Equity, Participation and Opportunity in Desegregated Schools: A Critical Race Perspective

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This paper reports on the desegregation of South African schools post apartheid. One of the consequences of this desegregation is racially diverse schools. Racially diverse schools resulted from efforts instituted by the government to desegregate schools that were historically separated along racial lines. This paper comprising of rich and detailed excerpts from the narratives of teachers explores how equity, participation and opportunity are complexly intertwined with issues meritocracy, assimilation and dysconcious racism. From a theoretical perspective, the paper uses Critical Race Theory (CRT) to confront the politics of education in racially diverse schools by analyzing and theorizing what it means to teach a racially diverse class. We use the persistent and historical construct of race to analyze teacher experiences. CRT provides a valuable tool with which to engage with relentless racial inequities that plague racially diverse South African schools.

Firstly, we offer a description of the context in which the interaction occurs by focussing on the shift in racial demographics of the schools, and explain how teachers racialised identities act as filters for the assimilation of black learners to conform to “acceptable” standards. We then present how teachers in particular school systems maintain apartheid style divisions using colour-blindness and meritocracy to perpetuate racism. Finally, we look at moments of possibilities that empower teachers to better understand and challenge the salience of race in diverse classrooms.

Keywords: Assimilation, Meritocracy, Dysconcious Racism, Critical Race Theory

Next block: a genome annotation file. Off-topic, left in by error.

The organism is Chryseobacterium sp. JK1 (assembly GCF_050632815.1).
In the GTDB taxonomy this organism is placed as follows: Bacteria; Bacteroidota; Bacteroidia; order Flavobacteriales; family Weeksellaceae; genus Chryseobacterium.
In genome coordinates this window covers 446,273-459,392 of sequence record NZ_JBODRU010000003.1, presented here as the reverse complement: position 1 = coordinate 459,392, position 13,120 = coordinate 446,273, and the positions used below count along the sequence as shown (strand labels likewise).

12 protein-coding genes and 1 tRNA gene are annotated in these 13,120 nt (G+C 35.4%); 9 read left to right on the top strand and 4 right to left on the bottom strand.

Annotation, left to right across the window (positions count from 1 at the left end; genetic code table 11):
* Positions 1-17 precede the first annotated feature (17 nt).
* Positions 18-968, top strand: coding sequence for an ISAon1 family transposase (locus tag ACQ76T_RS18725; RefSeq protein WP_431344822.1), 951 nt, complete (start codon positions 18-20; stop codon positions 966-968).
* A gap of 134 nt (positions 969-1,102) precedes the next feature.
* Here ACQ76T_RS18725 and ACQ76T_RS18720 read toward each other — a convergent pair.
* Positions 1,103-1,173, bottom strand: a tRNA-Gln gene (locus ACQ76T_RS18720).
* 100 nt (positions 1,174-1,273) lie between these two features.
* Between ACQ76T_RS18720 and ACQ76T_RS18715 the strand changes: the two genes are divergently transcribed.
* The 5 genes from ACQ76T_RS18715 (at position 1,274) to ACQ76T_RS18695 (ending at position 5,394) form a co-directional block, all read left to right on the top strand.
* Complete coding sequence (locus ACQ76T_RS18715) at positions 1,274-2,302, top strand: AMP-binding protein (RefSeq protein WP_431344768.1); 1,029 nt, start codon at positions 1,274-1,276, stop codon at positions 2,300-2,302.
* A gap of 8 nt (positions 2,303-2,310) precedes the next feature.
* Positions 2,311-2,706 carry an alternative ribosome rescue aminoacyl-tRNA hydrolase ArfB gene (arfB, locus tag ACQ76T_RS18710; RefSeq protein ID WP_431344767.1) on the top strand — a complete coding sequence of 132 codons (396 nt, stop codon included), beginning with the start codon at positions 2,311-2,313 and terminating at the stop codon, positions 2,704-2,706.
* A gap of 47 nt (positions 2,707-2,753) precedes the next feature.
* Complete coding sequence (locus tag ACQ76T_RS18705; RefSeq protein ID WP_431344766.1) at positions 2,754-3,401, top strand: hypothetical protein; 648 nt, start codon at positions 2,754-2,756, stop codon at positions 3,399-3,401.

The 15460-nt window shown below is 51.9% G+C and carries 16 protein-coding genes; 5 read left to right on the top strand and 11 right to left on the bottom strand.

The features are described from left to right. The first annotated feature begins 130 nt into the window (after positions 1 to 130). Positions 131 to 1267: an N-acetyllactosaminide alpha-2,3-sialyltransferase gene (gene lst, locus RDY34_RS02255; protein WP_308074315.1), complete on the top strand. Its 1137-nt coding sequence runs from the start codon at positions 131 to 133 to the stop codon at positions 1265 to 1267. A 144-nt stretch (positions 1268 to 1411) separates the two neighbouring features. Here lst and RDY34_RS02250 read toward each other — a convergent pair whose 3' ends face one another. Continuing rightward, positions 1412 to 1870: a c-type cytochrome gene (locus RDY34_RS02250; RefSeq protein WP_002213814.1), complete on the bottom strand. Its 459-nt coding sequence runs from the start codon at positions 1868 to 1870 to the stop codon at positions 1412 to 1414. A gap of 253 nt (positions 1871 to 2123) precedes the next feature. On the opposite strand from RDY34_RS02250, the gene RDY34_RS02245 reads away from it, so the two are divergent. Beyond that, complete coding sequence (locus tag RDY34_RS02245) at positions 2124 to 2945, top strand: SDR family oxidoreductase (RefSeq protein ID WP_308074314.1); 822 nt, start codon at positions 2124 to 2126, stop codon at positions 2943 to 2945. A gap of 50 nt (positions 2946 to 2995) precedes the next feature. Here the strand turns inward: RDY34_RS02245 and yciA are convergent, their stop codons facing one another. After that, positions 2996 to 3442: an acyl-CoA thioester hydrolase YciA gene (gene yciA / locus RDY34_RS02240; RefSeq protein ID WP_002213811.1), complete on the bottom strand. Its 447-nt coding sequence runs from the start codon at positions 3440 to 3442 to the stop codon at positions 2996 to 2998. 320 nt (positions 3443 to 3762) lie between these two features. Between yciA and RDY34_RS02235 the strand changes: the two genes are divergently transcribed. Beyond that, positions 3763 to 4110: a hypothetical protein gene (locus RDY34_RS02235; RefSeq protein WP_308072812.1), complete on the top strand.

Stream: Equity, Social Justice and Social Change; Community, Culture, Globalisation
Presentation Type: Paper Presentation in English
Paper: A paper has not yet been submitted.

Dr Kiron K. Gokar

Educator, KwaZulu-Natal Department of Education, Stanger M L Sultan Secondary School

I a fifth year Doctoral student at the University of KwaZulu Natal. Currently I teach Science and Biology at a Secondary school in Stanger. My research focus stems from a desire to explore the experiences of teachers in racially divese schools. I atended the school at which I now teach. During my era, the school was exclusively Indian in terms of learners and educators. Today, the demographics have chnaged drastically. The learner populaion is almost 90% African but the teacher demographics are more or less static. As an educator at the school, I am interested in the experiences of teachers in the post-aparthied, racially diverse schools.

Prof. Daisy Pillay

Academic, Senior Lecturer, School of Education and Development, University of KwaZulu-Natal
Pinetown, KwaZulu-Natal, South Africa

Dr Daisy Pillay is a Senior Lecturer in the Faculty of Education, UKZN. As one of the senior staff in the School of Education and Development, she currently serves as the Discipline Chair for Teacher Education and Professional Development. In this position she co-ordinates, lectures, supervises and promotes scholarship in post-graduate studies in this critical and under-researched dimension in South African education. She is currently leading a South African National Research Foundation project towards Understanding mentoring relationships during school-based teaching practice in KwaZulu-Natal

Ref: L09P0375